The annual convention of the Biotechnology Industry Organization (BIO) will be held in Philadelphia from June 19-22, 2005. BIO convention is the largest gathering of biotechnology leaders in the world, attracting more than 20,000 participants, and featuring over 190 sessions, almost 1000 speakers, and over 1200 exhibitors. It being an ideal forum to network, learn about emerging technologies and showcase initiatives to potential partners, investors and collaborators, is the most awaited event. For the last three years, the Confederation of Indian Industry (CII) has been organizing its annual biotech mission coinciding with BIO. CII is the official contact for BIO for participation from India. It has coordinated with BIO to have the CII Mission accorded the status of an "International Delegation at BIO" that will entitle CII for special benefits.
Last year, CII coordinated a very successful 30-member Mission to the US. Dr M K Bhan, secretary, DBT was the Mission Patron. The Indian biotech industry made a strong pitch to attract global attention. The 30-strong Indian Biotechnology Mission visited seven top biotech companies in the San Francisco Bay Area, more popularly known as the Silicon Valley. The Valley is one of the world's best-known Biotech Cluster, being the home of a number of industry leaders like Genentech, Gilead Sciences and Chiron.
The Department of Biotechnology (DBT) secretary, Dr MK Bhan also got the invite to address a special session at the BIO convention to present India's attractiveness as a biotechnology destination. Only five other countries, the UK, Australia, New Zealand, Germany and Malaysia got this rare opportunity to talk to the 17,000-strong audience at the 11th edition of the BIO convention, from 6-9 June 2004.
This year too the CII is mounting its annual biotech mission to the US from 15-22 June, 2005. This mission is being led by Gautam Thapar, chairman, CII Biotechnology Committee and vice chairman and managing director, Ballarpur Industries Ltd. Dr MK Bhan has also consented to join the mission.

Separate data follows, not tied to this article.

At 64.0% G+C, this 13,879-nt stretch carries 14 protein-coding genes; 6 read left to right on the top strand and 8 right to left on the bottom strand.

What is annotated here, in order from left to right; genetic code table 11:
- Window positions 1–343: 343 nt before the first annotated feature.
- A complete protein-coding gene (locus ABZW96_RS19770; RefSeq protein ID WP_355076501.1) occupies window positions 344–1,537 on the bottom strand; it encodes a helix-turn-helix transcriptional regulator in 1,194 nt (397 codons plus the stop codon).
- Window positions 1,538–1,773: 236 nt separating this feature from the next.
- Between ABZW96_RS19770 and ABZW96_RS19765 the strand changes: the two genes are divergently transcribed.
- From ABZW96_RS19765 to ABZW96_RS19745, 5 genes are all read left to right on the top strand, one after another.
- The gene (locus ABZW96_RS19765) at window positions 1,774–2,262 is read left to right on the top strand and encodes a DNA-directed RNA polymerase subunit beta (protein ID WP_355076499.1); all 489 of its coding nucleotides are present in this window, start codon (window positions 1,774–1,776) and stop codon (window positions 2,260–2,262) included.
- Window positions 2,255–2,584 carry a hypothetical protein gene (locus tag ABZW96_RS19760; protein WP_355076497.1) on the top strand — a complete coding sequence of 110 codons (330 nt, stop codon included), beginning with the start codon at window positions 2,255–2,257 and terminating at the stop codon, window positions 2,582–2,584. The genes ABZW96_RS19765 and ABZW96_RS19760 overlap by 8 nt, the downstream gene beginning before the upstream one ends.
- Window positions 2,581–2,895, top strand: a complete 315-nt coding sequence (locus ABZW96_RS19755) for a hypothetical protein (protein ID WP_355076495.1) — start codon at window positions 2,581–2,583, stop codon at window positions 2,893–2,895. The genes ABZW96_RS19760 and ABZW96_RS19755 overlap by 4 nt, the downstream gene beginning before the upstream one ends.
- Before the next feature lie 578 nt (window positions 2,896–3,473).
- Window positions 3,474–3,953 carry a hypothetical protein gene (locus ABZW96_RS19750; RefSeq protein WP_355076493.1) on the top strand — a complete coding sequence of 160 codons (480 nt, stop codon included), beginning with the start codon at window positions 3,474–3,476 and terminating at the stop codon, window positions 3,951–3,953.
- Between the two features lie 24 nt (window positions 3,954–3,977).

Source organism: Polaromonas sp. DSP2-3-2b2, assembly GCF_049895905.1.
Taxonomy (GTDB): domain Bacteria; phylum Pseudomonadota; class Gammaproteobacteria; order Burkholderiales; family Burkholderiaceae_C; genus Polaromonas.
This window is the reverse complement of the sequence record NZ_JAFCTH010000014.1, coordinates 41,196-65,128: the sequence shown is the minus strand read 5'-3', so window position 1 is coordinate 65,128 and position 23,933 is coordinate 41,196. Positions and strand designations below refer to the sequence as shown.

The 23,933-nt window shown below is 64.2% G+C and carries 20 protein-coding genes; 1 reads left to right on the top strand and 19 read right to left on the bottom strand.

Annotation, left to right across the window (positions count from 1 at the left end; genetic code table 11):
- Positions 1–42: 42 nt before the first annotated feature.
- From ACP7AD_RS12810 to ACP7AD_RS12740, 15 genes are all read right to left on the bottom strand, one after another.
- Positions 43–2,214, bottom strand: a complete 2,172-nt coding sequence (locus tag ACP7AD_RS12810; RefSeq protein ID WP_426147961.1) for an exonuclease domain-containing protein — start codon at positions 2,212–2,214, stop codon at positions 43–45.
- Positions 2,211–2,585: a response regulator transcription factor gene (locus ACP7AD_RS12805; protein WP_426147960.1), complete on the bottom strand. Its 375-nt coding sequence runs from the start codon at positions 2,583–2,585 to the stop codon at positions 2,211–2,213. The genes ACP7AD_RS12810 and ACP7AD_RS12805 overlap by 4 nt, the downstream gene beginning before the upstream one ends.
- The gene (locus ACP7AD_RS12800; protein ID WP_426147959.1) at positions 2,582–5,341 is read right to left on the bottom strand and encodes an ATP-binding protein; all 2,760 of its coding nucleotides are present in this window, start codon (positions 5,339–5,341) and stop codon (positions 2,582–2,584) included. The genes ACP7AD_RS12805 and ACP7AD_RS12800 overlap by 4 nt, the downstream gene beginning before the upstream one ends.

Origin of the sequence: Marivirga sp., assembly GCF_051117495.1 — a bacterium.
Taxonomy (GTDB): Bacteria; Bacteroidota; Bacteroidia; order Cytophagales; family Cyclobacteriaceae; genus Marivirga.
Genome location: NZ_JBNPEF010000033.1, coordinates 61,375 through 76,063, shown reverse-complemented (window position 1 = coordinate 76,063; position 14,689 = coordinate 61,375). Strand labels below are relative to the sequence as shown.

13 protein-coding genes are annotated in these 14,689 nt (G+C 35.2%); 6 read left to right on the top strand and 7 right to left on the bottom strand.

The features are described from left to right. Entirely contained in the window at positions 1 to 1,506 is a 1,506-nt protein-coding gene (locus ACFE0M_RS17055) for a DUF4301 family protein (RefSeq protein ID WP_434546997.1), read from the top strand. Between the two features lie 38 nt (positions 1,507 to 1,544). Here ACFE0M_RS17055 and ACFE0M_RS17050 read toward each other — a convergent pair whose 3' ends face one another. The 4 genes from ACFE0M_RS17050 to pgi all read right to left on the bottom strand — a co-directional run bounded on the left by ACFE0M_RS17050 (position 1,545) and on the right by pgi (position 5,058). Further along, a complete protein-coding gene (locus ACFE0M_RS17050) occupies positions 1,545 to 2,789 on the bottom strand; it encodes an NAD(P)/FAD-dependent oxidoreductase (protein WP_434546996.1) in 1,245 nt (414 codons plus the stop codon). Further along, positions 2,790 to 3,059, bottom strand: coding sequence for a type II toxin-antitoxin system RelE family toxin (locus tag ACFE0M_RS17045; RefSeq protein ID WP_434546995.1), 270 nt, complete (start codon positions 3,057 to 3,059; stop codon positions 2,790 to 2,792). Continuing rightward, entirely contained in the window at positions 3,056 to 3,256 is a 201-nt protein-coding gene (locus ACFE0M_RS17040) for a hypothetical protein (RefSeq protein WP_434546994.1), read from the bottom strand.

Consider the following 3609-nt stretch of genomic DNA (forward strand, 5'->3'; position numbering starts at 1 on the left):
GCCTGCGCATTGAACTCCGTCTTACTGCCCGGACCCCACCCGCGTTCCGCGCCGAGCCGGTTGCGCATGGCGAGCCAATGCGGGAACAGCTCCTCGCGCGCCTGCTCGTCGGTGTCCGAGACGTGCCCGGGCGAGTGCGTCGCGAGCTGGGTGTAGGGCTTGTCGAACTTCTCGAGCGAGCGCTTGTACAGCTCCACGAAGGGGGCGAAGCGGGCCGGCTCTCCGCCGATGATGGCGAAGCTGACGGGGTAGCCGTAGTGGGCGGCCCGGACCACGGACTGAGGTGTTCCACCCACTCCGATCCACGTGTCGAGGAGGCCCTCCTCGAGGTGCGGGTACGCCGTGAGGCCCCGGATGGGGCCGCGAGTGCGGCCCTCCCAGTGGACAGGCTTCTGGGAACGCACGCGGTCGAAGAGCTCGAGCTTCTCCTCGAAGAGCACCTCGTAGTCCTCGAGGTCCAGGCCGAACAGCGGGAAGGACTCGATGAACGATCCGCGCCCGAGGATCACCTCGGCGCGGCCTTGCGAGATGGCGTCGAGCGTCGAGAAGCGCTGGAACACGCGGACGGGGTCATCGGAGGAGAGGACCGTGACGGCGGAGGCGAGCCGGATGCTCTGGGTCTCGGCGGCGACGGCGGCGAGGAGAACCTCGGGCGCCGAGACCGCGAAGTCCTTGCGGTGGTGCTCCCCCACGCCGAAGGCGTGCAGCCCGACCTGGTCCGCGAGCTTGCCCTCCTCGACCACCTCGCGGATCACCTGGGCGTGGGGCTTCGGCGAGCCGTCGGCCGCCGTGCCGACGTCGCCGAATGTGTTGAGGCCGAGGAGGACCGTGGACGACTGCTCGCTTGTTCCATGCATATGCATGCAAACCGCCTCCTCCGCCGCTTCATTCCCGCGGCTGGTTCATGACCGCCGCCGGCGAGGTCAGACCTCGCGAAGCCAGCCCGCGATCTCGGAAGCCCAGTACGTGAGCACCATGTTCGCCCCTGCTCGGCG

A multi-pronged approach is being taken to maximize the visibility of Indian participation:
An "India Pavilion" at the BIO Exhibition will be set up to provide an opportunity for companies and organizations from India, including the Central and state governments to showcase the unique strengths of India.
Three special sessions are being planned at the main BIO Conference to showcase Indian capability and prowess. The CII is also working to get slots for Indian speakers at other plenary sessions.
Further a round table session, in association with a US partner, is being contemplated to focus on partnering opportunities between Indian and global companies and VCs.
Also the CII mission plans to have several meetings and company visits in Washington DC, Maryland and Philadelphia prior to the start of BIO.
Last year the Indian biotechnology industry made a determined pitch to their American counterparts. A senior official at Genencor remarked that India's was the best ever delegation to visit them in recent years, thoroughly prepared with the India Handbook, good briefings and the enthusiastic presence of India's industry leaders and policy makers. "It will take some smart work by the next year's Indian delegation to overcome the 2004 team's great work."
The 2005 mission will be very important considering the fact that the Indian government is very keen on giving a push to the Indian biotech industry. It has expressed its commitment to the industry announcing various funds to help the industry, has unveiled the new biotech policy, and is keen on promoting the biotech infrastructure.